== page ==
Art and School
I had arrived in Scotland with a perfect BBC accent. Aberdonians are very Scottish, very patriotic, egalitarian and up-front. No place to be talking like a London radio announcer, as I soon found out. That BBC accent disappeared very quickly.
My new school was the High School for Girls in Aberdeen, now Harlaw Academy where pupils gain the advantage of a great Scottish education. I was there for 8 years in total – my longest term at any school by a long shot. In spite of our continual house moving though, my parents had always made sure I got the best possible schooling. This settled period at an excellent school occurred at just the right time in my education.
Outside of school, I started off making scrapbooks of pictures I liked, embellished with painted artwork and lettering, drawing on ideas from magazines and books. My stamp album got the same treatment. And though with some of these ideas I was copying from existing artwork or photos, I’ve come to appreciate that the discipline of doing that started to train my eye really well.
The leaping tiger was an icon used by Esso Petroleum at the time.
Getting close to pipe band competitions on Scottish soil inspired a pencil study of a Highland dancer, drawn from a photo in the local newspaper – I’m glad I have that. Not many people outside of Scotland realize that Highland dancing is actually an excellent fitness training. Traditionally, in Highland Regiments the soldiers did PT and the officers did Highland Dancing, to stay fit. Highland dancing is something I loved at school and would take up again, if there were any close to me – I was always happy when we walked into the gym and saw the pianist sitting at the piano!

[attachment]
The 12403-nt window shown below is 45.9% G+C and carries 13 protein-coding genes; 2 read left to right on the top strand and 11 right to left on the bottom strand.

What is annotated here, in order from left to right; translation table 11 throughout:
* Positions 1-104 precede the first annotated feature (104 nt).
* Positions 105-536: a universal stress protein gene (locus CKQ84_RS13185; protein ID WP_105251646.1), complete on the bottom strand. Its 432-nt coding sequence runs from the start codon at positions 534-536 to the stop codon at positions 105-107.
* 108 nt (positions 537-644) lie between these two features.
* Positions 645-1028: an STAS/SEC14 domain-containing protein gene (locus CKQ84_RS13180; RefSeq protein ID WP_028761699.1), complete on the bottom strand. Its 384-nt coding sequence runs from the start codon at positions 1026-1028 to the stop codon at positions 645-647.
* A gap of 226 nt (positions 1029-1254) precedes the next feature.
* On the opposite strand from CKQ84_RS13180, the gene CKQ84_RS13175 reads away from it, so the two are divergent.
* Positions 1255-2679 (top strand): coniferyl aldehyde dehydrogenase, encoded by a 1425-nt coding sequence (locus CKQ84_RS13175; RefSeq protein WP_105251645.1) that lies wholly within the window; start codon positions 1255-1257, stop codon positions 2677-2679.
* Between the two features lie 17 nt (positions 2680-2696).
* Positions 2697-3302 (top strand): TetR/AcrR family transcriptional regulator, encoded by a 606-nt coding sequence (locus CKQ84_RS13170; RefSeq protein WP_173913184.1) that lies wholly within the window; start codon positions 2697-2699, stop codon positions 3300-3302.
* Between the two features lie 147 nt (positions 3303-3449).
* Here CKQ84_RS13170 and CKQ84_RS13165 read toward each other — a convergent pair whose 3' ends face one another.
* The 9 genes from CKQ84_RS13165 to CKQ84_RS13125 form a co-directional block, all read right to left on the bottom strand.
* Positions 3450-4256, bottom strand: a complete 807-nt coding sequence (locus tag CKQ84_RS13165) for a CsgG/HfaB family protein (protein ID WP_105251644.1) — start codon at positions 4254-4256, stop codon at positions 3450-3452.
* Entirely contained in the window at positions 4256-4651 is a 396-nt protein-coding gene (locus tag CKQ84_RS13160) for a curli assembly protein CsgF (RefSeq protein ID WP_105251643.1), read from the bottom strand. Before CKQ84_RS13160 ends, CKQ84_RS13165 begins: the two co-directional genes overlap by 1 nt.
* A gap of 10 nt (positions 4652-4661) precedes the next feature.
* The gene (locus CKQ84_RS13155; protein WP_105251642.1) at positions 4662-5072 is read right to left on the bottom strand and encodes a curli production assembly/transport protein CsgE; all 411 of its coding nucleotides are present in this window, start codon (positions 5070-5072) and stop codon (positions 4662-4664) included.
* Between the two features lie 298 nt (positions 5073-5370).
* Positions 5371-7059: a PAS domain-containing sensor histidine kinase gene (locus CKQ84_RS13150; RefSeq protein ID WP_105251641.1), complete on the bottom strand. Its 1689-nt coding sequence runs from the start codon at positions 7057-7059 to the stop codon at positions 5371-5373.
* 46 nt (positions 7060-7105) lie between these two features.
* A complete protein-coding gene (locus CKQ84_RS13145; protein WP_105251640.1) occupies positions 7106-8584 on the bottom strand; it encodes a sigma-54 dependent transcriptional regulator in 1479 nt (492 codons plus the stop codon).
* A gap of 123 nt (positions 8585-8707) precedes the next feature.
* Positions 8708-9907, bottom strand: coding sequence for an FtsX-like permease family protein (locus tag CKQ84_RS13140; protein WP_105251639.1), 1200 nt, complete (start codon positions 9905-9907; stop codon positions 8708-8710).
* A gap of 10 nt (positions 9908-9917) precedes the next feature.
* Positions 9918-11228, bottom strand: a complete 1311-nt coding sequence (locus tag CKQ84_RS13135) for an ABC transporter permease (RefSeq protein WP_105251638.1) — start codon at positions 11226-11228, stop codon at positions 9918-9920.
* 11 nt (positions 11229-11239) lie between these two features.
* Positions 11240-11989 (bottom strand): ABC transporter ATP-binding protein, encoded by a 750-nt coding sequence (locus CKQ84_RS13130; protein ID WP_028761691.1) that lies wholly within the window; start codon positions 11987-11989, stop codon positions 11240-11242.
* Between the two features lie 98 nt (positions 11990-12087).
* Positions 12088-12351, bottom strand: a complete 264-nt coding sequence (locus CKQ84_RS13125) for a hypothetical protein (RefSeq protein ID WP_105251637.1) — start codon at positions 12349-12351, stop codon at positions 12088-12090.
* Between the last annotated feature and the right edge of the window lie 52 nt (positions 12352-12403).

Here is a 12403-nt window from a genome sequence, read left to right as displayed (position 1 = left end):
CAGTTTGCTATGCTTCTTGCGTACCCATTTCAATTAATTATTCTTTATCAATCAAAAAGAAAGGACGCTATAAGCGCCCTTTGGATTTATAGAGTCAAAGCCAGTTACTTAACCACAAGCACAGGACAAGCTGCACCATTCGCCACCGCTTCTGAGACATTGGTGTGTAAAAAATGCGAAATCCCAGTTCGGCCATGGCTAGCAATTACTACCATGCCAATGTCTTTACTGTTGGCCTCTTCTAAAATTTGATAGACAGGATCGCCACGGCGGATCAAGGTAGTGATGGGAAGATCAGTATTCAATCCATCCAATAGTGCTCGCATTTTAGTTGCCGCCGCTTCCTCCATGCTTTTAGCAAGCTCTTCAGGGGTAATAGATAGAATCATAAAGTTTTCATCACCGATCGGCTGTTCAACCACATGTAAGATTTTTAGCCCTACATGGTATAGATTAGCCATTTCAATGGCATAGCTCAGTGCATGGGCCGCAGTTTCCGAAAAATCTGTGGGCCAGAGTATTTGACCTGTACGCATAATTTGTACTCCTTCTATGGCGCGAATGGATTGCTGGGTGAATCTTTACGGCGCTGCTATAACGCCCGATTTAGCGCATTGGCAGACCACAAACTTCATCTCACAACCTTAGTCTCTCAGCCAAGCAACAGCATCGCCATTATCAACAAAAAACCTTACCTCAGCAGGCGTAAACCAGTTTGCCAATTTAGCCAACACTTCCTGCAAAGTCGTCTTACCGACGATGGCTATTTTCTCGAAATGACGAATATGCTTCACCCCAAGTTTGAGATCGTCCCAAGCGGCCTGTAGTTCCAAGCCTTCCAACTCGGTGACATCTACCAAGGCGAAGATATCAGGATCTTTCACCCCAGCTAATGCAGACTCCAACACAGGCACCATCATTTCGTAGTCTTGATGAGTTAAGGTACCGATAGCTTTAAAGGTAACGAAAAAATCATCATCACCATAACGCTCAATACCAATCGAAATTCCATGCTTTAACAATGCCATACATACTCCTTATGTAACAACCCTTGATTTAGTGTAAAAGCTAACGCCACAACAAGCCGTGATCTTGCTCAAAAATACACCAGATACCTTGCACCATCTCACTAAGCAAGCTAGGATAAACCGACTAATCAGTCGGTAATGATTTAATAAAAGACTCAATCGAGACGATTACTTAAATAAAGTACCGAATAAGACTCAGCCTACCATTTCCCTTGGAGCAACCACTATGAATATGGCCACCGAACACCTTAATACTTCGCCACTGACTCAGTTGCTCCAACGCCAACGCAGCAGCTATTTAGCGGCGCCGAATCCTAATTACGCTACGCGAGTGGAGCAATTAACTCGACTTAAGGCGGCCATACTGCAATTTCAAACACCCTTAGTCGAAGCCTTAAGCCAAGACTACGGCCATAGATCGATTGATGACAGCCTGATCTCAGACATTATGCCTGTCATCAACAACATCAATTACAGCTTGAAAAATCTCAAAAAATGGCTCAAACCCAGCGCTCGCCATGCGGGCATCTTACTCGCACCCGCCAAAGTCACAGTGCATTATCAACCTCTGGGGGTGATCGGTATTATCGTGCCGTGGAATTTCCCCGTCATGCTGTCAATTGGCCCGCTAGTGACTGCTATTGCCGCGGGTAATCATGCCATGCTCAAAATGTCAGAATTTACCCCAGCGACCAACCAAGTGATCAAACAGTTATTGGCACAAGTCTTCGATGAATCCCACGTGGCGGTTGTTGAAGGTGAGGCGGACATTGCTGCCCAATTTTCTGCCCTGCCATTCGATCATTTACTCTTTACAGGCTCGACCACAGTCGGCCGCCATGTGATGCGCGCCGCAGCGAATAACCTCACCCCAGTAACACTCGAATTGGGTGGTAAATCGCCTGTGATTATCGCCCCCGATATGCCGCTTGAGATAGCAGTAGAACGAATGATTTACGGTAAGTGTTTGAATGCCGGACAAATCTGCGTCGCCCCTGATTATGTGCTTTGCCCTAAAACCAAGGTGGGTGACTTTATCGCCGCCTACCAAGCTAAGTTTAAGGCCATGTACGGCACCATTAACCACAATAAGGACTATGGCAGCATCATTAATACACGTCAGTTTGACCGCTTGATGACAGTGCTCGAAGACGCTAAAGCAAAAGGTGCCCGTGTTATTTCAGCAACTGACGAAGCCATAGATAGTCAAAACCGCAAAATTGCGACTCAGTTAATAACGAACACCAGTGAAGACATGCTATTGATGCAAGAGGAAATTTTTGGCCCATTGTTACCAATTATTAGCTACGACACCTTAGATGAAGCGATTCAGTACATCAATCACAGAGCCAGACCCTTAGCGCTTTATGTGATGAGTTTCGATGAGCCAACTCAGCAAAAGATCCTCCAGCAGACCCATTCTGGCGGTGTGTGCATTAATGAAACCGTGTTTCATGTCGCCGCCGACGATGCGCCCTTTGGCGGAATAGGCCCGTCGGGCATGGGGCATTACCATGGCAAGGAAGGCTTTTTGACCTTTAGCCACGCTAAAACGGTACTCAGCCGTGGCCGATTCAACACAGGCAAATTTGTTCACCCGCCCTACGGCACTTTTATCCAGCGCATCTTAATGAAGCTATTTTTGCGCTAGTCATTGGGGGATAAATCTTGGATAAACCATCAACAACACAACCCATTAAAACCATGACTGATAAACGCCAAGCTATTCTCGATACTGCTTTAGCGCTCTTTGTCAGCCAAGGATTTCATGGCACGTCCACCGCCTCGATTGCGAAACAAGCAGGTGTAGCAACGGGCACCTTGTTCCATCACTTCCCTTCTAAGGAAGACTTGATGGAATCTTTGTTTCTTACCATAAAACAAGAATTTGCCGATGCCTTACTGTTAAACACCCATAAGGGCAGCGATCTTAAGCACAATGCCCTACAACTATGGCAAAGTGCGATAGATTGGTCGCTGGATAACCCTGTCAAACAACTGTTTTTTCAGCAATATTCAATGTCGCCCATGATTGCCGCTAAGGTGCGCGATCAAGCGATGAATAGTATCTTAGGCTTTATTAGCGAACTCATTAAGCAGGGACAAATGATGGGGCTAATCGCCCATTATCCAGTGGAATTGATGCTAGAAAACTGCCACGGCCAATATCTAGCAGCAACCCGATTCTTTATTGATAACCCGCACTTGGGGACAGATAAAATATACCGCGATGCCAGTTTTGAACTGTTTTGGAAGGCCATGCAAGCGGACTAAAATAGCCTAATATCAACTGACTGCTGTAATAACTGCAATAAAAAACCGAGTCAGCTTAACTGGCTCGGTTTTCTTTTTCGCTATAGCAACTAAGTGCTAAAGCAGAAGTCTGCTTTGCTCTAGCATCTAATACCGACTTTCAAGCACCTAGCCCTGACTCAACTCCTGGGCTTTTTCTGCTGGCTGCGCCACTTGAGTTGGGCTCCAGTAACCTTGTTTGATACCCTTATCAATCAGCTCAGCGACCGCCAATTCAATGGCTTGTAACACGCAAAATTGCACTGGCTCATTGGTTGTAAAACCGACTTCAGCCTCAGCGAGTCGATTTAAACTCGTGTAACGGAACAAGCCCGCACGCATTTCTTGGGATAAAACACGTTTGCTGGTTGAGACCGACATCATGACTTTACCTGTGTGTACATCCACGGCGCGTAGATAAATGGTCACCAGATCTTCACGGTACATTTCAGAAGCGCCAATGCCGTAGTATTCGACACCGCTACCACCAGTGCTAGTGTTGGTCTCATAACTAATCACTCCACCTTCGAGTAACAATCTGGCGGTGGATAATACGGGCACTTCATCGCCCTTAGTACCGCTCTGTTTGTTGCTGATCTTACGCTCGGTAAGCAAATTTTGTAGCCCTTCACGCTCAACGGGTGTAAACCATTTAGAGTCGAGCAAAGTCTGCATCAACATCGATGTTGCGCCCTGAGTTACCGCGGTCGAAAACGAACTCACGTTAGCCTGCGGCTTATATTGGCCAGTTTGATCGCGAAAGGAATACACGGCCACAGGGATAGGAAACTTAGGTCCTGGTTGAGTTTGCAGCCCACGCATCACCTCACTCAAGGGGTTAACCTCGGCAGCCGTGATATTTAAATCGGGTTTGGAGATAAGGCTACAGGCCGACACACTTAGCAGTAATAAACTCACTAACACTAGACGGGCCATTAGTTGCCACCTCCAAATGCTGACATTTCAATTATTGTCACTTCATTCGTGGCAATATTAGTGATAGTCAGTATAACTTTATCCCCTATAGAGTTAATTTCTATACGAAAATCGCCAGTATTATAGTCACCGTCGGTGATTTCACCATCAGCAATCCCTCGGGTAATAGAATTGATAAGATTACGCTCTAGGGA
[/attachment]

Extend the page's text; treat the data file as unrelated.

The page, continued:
The sword and helmet design was also an embellishment in one of my scrapbooks.
There was plenty of Art at school in the early days – I still have one or two of the many things we created in art classes. Of course, we were given the usual array of still life subjects, but it seems at some stage our art teacher got creative and found something especially taxing for us to focus on:
They’re actually quite tricky subjects, and I’m glad to have these two paintings still – mainly because I used the backs of them for designing something else. (It’s called keeping a portfolio -Haha!) They would have been done in my early teens.
As we got to the higher classes, we were encouraged to produce black and white ink illustrations for use in the annual school magazine.
My first was of Alice in Wonderland, drinking from the bottle and holding her hand on the top of her head to see if she was growing any taller. No prizes for guessing where that idea came from, but I remember especially the art teacher’s help and encouragement in creating it. I know it was accepted for the magazine, and so were a couple more in later years.
I wish I still had those magazines…
Parents – keep your kids’ art stuff!